Though her parents were born in India, Toronto dancer/choreographer Nova Bhattacharya is unfalteringly Canadian. She defines her dance works the same way, highlighting the fact that they are influenced by where she lives and who her influences are, and stressing their accessibility. But unlike many of the country’s acclaimed contemporary dancers, Bhattacharya brings something different to the stages she animates: rich ties to her cultural heritage. That’s because her movement vocabulary is built on a background in Indian classical dance.
Born in Halifax, Bhattacharya was turned on to the classical dance form after her parents went to see a performance by Menaka Thakkar, an acclaimed Indian dancer who had recently moved to Toronto to establish a school. Bhattacharya, who had studied some ballet, became her first student. She later joined Menaka Thakkar and Company, the acclaimed classical dance company with whom she toured internationally as a soloist and company member for 11 years.
“There’s an extensive use of facial expressions and hand gestures,” says Bhattacharya, describing the classical style, called bharatanatyam. She says the style encompasses both narrative or storytelling dances, and a more abstract approach that focuses on linear shapes and the articulation of different body parts. But it’s far from over-the-top, Bollywood-style dance. “That kind of dancing definitely borrows from the classical,” says Bhattacharya, “but it’s like dance in a rock video---there’s something there from modern dance, too.”
After leaving Thakkar’s company in the mid-’80s, Bhattacharya started a career as an independent dance artist. “Dance is all about physicality and the body,” she says, “so whether you use movement in a classical or formal sense, or in a more abstract way...it’s about recontextualizing the form.” When she performs her program, Incantations, at Halifax’s Dunn Theatre this weekend, it will be her first time taking the stage as a solo artist in her birth city. The four works she’ll perform include a piece of her own creation, as well as works by choreographers José Navas and Peggy Baker, along with the world premiere of a work by Montreal choreographer Laurence Lemieux. Bhattacharya says the experience of working with each was different, particularly as they grappled to incorporate her dance language into their own choreographic styles. “What they did,” says Bhattacharya, “was work with elements of my dance form.”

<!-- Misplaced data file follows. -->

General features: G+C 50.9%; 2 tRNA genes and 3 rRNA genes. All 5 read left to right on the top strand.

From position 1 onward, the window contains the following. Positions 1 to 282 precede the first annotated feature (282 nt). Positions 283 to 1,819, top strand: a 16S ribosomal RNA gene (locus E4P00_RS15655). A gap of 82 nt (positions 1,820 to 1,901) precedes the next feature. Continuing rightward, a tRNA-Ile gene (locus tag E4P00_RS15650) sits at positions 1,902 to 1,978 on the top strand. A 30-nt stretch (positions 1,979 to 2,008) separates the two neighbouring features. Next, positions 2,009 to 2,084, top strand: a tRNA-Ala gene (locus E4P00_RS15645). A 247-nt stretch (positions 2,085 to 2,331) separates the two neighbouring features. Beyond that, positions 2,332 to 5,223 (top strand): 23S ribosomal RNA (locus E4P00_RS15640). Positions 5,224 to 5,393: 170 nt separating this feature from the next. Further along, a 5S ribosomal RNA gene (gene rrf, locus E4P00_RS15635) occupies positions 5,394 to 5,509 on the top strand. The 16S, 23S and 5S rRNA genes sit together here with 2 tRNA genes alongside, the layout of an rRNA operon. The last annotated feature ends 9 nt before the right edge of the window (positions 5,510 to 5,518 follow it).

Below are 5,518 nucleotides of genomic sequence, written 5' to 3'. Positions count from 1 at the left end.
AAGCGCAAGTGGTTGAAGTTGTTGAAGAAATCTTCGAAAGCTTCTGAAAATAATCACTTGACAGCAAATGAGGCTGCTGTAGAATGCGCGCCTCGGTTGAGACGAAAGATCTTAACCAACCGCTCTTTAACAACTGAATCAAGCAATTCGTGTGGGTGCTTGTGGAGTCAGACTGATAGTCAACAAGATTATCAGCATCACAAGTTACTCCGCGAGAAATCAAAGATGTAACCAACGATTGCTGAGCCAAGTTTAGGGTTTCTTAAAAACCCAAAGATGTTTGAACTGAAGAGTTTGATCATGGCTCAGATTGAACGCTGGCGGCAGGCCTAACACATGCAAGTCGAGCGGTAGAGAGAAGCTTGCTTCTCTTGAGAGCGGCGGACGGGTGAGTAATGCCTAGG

With Navas, for example, that meant a “crash course” in the basics of Indian classical dance. From there, he could choose what elements appealed to him, incorporating them into the work. In Lemieux’s case, however, it was a different process. “She works in a pretty formal and structured way,” says Bhattacharya, “so she just started making the dance and I went with it, bringing elements of my own work into it, and then if she liked it she’d say, ‘OK, let’s keep that.’
“There are moments where I have to completely rewire my brain. Sometimes something I expect to do in a certain way will have been changed or moved, or there will be a sequence I’m not expecting. In the end, though, it’s quite an amazing performance experience---to have that vocabulary and to be able to go in a different direction with it.” Bhattacharya describes the works as existing in “four different worlds,” but says it’s a way for audiences to see four facets of a single performer, and how “different choreographers have decided to make her move.”
Though Bhattacharya says people of South Asian descent may have an affinity for her movement, a background in classical Indian dance is not a prerequisite to appreciating her work. It should be approached the way any contemporary dance work should: with openness. “The way to look at dance is to watch it and to experience it and to have a sense of the journey that the performer is going through on the stage,” she says. Stressing the universality of dance, Bhattacharya says it shouldn’t be pigeonholed into culturally specific venues. She says her background should be seen as an influence that affects her performance, but doesn’t define it: “It’s just a different source for material.”